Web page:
Our next destination was Alyosha, or as it is properly called: “Monument of the Defenders of the Soviet Arctic during the Great Patriotic War”. This huge concrete statue of a Russian soldier (116 feet tall) is on a hill north of town that has a panoramic view of the city. There is an eternal flame at the base of the statue, which was erected in 1974, and also a tomb of an unknown soldier. Plaques around the base of the monument pay tribute to many of the devastating Eastern Front battles. The city of Murmansk is actually littered with memorials and statues, which probably got the best building materials ahead of the crappy concrete monstrosities that pass for “home” for many people in this city.

Our next stop was a new Russian Orthodox Church, the Church of our Savior on the Waters. It was built with private funds in 2002 and was packed with penitents for a feast day. Apparently, I was supposed to have a scarf (guess I didn’t read the fine print in the tour description), but several of us compensated by using winter hats and hoods. A sweet little old Russian lady gestured at my unorthodox head covering, but then smiled and patted my arm. The interior of the church reminded me of the Russian Orthodox Church in Sitka, Alaska, with beautiful icons, incense, and areas for prayer and candles.

Just down the hill from the church, there is a lighthouse monument and also a monument to the Kursk, the submarine that sank in 2000, with a loss of all crew members on board (Russia refused help from other countries that would have saved the crew). Like I said, more monuments than you can shake a stick at…

Our final stop was at the Park Inn (a Radisson hotel) for Russian pancakes and tea. After our guide yammered on for twenty minutes about the extra special Russian black tea with lemon (no herb, berry or green teas), we all ended up with cups of genuine Lipton berry-flavored or green teas; it tasted good anyway, after the chilly walks outside. The pancakes, or buckwheat blini, were quite yummy, with sour cream and jam. Of course, they gave people time to cram into a tiny crapola emporium and our bus departure was delayed by a couple that had to buy some dust collector. So far, our souvenirs consist of two refrigerator magnets, a winter cap for me from Iceland, and two shirts from Nautica. I like our pictures much more these days, although I will look for a tiny memento for my desk in Longyearbyen, if we have time.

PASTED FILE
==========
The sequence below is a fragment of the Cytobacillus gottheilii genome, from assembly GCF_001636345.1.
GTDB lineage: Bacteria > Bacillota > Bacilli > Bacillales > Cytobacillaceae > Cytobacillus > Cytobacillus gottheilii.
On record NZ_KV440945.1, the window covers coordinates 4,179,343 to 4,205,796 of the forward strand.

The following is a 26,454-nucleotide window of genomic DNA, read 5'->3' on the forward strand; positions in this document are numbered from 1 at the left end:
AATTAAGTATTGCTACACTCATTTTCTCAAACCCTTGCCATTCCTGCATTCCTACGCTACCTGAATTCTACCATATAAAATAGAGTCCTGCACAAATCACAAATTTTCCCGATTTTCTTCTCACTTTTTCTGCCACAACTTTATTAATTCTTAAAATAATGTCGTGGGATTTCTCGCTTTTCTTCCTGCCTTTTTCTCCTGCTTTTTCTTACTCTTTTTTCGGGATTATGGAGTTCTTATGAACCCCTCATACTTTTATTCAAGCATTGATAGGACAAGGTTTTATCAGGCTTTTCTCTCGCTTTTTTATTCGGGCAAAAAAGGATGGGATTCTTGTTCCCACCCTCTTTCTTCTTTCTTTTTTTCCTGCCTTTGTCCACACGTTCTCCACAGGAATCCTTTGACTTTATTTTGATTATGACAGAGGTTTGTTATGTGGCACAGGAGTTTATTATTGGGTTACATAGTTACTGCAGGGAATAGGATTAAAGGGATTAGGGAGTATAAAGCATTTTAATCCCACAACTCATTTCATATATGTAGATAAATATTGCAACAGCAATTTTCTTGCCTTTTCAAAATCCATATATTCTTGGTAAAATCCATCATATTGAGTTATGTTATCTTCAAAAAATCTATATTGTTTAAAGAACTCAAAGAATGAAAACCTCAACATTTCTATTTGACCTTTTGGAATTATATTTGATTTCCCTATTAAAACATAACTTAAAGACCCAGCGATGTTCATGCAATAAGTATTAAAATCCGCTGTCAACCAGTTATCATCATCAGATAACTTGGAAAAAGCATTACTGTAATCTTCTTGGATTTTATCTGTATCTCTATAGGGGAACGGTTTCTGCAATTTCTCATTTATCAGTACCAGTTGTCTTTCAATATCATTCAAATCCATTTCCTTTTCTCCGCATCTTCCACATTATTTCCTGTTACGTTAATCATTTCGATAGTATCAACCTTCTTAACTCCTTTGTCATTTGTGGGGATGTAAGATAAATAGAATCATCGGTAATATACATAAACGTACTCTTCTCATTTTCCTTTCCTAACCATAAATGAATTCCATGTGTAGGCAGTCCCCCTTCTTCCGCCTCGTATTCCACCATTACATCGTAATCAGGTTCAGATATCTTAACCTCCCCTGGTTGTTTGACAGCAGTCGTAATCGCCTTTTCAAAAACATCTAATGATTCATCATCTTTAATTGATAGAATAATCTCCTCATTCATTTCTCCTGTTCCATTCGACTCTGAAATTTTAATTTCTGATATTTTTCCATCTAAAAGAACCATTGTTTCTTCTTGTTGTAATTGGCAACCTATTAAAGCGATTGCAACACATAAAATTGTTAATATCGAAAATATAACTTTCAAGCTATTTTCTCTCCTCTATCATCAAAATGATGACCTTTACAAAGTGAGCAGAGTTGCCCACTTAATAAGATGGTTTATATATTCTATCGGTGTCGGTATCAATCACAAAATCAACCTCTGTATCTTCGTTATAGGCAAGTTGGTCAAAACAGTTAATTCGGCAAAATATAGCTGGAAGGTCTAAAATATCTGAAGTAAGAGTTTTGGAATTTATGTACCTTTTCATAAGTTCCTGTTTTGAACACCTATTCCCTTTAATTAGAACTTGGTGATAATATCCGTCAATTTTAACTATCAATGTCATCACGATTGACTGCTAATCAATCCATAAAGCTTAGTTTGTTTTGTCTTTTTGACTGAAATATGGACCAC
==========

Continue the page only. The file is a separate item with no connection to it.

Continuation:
We made our way back to the dock area, turned in our passports (after the unsmiling Russian agents ensured the red part of the tag was still there) and are now sitting at Waves after a light lunch. It’s a bit chilly out here, but tolerable in layers. We are getting a kick out of the wild dogs, who are scoping out the situation near the gangplank, which is right below us. We expect to see three or four of them at any time here in Waves, grabbing a table, a burger and a beer (and playing poker). As I finish this, a huge downpour started, as one of the last buses sits on the dock waiting to unload. The rain is mixed with snow. Life (and the weather) is not easy or predictable in this part of the world, that’s for sure.

Murmansk is losing population at a dramatic rate, although it is still the largest city above the Arctic Circle. The current government is incentivizing Russian citizens all over the country to have more children and they hope to continue development of the tourism facilities here. They also hope to tear down the Stalinist apartment eyesores and replace them with something more amenable. I wish I had lit a candle for them at the church, but they should be in our prayers (or thoughts, if you don’t pray).

An update may come soon as we sail out past Severomorsk, the closed city near here that is the home of the Russian Northern Fleet. Submarines, baby!!